Alternatively, you could invest in a balanced portfolio of passive funds designed to achieve a specific investment target.

Vanguard LifeStrategy, for example, offers low-cost fund portfolios with different objectives, for example, investing for income, conservative growth, moderate growth, and so on.

Fund manager BlackRock has a passive range of Managed Index Portfolios which offer growth, moderate or defensive strategies.

AES runs its own “White List” of recommended ETFs which include funds such as iShares MSCI World, which gives you global exposure, and further iShares funds targeting emerging markets, the Pacific, Japan, the S&P 500, FTSE 100, as well as funds tracking bond and property markets. You can also buy ETFs that track commodities, such as oil and gold.

Mr Instone says ETFs are typically created in two separate ways and it is important to note the difference.

Some are “synthetically” created with derivatives while others are “physically” backed with the underlying stocks, he says. “We only recommend physical ETFs as these are relatively less risky. During the 2008 financial crisis a lot of synthetic ETFs went bust when Lehman Brothers went bankrupt, as it was the counterparty to the derivatives.”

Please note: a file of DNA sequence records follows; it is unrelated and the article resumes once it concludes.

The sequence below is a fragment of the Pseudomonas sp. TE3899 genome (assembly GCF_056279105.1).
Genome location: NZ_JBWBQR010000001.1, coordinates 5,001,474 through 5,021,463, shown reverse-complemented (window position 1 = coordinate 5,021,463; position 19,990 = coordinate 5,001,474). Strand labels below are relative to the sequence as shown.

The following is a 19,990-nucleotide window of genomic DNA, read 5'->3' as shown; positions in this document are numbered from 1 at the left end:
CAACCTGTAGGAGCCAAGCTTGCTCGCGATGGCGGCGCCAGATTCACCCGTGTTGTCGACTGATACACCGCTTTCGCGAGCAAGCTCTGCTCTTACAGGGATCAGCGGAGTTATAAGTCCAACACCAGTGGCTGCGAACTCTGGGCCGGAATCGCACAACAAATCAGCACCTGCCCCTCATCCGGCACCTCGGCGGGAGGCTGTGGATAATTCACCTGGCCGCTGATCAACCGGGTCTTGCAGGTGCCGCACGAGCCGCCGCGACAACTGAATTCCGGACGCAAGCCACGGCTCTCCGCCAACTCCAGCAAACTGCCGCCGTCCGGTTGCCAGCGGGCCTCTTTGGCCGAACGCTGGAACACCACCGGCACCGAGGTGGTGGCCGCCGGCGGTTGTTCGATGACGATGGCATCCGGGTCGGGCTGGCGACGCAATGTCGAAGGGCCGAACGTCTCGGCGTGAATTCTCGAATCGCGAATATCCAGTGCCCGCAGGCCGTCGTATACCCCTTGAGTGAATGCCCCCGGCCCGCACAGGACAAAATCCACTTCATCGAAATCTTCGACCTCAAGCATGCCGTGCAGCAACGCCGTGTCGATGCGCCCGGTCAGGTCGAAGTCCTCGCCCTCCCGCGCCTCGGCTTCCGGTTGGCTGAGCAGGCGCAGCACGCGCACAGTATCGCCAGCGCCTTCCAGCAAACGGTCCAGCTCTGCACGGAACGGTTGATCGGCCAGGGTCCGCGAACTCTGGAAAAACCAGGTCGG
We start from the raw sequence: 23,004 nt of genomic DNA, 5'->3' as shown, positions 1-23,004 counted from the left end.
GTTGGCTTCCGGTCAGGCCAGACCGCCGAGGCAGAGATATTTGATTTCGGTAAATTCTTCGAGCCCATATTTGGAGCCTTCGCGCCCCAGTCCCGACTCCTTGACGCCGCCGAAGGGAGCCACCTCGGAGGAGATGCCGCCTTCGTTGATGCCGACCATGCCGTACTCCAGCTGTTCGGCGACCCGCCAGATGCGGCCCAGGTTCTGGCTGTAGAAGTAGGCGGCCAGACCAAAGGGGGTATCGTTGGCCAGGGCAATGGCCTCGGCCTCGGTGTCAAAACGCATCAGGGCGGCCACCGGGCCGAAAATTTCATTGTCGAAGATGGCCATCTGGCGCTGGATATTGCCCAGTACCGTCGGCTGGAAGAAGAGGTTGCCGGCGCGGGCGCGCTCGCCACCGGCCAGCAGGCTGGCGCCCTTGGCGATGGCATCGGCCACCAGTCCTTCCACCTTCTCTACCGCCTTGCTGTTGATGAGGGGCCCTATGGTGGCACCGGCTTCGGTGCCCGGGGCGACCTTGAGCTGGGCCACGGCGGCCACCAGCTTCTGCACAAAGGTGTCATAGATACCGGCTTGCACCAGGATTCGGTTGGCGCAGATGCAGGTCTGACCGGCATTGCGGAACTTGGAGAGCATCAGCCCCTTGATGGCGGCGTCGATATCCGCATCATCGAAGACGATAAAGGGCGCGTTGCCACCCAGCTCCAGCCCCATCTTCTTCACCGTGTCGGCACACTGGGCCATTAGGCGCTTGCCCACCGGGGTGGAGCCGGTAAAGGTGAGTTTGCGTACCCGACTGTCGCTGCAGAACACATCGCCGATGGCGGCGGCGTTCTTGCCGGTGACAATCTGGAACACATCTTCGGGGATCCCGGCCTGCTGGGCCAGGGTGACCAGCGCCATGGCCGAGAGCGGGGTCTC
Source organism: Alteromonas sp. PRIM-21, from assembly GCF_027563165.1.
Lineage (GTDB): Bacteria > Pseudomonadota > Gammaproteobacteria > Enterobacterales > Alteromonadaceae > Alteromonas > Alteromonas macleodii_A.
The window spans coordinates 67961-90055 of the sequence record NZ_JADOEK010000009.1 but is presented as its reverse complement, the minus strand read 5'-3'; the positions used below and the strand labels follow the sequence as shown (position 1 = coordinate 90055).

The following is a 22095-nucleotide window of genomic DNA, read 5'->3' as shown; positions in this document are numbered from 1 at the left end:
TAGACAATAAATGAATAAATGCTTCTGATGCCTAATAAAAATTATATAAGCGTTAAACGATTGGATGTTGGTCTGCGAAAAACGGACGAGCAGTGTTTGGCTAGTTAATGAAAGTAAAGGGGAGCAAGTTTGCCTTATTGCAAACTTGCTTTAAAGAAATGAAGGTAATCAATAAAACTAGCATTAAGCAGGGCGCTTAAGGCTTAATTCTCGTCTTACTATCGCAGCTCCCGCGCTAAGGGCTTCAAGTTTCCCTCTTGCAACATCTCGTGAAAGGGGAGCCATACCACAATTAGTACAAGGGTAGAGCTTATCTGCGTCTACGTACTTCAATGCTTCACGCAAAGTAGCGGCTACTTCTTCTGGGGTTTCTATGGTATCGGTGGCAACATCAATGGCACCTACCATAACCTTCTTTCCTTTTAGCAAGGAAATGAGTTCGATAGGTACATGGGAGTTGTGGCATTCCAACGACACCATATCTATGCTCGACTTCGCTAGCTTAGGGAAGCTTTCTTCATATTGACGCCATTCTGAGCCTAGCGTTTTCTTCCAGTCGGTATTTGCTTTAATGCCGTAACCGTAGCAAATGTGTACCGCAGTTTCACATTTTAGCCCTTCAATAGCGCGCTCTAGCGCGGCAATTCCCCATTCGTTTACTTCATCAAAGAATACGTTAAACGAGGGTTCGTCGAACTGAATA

So check your own investment portfolio to see if it is full of underperforming active funds charging hefty fees. If it is then ask your adviser some serious questions. Don’t hang around, it may be time to get a lot more passive.

Mix and match

Tom Anderson, a regulated investment adviser at Killik & Co, which has offices in the UAE, charges a fee for advice rather than earning commission from fund managers so has no financial incentive to favour one fund type over the other. “I use both active and passive funds for different areas because each has its advantages and disadvantages.”

Mr Anderson uses ETF trackers to invest in major Western stock markets such as the US S& P 500, the EuroStoxx 600 and the UK’s FTSE 100. “It is very difficult for an analyst to find an undervalued opportunity in these markets as they are so heavily researched, so I use low-cost ETFs instead.”

Mr Anderson says trackers do have drawbacks, because they must buy whatever company is currently in their chosen index, regardless of its balance sheet or future prospects. “This means they may have to buy unattractive assets just because they fit the index criteria.”